Locum Tenens Dentist

Dental Tips for Locum Tenens Dentist

Locum Tenens Dentist

Locum Tenens Dentist Vacation?

Make It Happen!

Dental Tips for Locum Tenens Dentist

Do you ever have a desire for worry –free extended vacations? Is the vitality of your practice and its cash flow guaranteed if you become unable to work? Do you sometimes think about a “no-strings attached” associate to help with periodic workload? Is your exit strategy complete? These are just some of the areas Interim Professional Service or Locum Tenens can become part of a well-managed dental practice.

The concept of locum tenens has a long, successful history in the health professions. Currently, many general dentists, as well as specialists such as orthodontists, pedodontists and oral maxillofacial surgeons, are the concept to enhance their productive years in practice, while at the same time providing security for what is most likely their most valuable financial asset.

What is it exactly? Locum tenens, which in Latin means holding a place, is simply the effective and efficient use of qualified, available dental manpower to provide substitute office coverage for colleagues who choose to or must be away from the their clinical obligations for a period of time. Experienced, substitute locum tenens clinicians are conditioned to compliment office systems, procedures, protocols and staff already established and in place. In this way, normal office production, quality of care and patient access are maintained in the owner’s absence. Locum tenens dentists are typically Independent Contractors. They may work on their own, or, more often, are engaged by and work through an established locum tenens firm. It has been time-tested, that, if done properly, patients will readily relate to an alternative professional caregiver working on your behalf.

How does it work? For elective absences, you would typically identify inclusive dates to be away, preferably well in advance, and contact a reliable locum tenens resource. If you were a new client, they would most likely ask you to complete a comprehensive profile of your office and practice. At the point, they would begin to make an appropriate match for you situation and ask you to sign and agreement for interim services. Once a match is made, client and provider would be in direct contact to discuss various details beneficial to the transaction.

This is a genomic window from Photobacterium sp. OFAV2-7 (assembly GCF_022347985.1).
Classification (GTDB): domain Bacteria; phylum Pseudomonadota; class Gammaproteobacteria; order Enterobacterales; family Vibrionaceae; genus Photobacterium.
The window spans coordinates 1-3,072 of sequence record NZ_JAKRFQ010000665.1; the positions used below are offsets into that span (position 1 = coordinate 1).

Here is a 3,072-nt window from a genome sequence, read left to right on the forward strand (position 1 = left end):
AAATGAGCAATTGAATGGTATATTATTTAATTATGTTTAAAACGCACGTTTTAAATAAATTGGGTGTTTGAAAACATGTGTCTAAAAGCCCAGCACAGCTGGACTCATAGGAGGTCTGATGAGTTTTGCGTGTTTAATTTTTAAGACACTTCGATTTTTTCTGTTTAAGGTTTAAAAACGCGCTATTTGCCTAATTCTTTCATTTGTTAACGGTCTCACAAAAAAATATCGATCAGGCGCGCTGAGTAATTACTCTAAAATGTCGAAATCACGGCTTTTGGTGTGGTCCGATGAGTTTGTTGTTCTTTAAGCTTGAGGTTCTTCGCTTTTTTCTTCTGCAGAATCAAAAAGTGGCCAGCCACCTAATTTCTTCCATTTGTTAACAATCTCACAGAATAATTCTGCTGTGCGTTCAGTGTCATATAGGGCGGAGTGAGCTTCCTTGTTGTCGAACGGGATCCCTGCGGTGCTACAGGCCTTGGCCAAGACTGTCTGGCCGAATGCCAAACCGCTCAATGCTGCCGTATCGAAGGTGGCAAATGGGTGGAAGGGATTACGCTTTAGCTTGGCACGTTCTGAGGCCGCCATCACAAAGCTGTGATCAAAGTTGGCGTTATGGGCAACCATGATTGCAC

Billing for services usually consists of an hourly / daily rate or a percentage of total billable charges, whichever is greater. Customary travel expenses may also apply. Since these individuals are not employees, as a client, you are not responsible for their payroll taxes or withholdings. They receive an IRS 1099 at the end of the year and the amount you have paid is a deductible business expense like any other vendor. When working through an experienced, dentistry focused firm, a non-compete covenant would protect you. Contractors carry their own liability/malpractice insurance and are thoroughly vetted. For non-elective occasions, if you have secured a relationship in advance with a firm, all of the above would apply; however, last minute anxiety can be avoided and requires only a phone call to request assistance to continue the daily operations and cover the needs of your patients and daily overhead costs. A Comprehensive Contingency Plan should include a key man replacement strategy. For any business, interruptions of activity, regardless of cause, always carry negative implications. By developing a relationship with an experienced, reliable locum tenens firm in advance, you have an opportunity to minimize disruptions in patient access, staff turnover, overhead costs without revenue and potential loss of income.

All businesses have an inescapable annual fixed overhead. Fixed overhead costs in the private practice of dentistry tend to be higher than in man y other small businesses. In any event, fixed overhead is a relentless, daily event; whether we are at the office, on the golf course or in the hospital. We also have a narrow window of earning opportunity, bounded by a limit on how efficiently we can work during our most productive years as a clinician; therefore, ever day, week, or month our facilities lay fallow, the income lost can never be recovered or recouped. The inclusion of locum tenens into a business plan is one effective way to help mitigate this “leakage,” which over time can result in significant increased to net income.

When you consider the added benefits of stress relief, increased staff morale, a more flexible lifestyle, staff job security, insured practice worth/vitality, and peace of mind, as well as the financial upside, locum tenens utilization can be an attractive package for most situations. On the Provider side, locum tenens is a viable option for clinicians who desire an avenue for income other than full-time associateship or ownership.

Locum tenens is a very well established concept for the healthcare industry. It has proven to be readily adaptable to dentistry and medicine. Since many health professionals remain solo practitioners, having a key man replacement option in place can help to insure consistent levels of patient access and revenue production, but perhaps most importantly, provide a hedge against the unexpected the often devastating attendant effects. A sound small business model should include a solid “what if” component.

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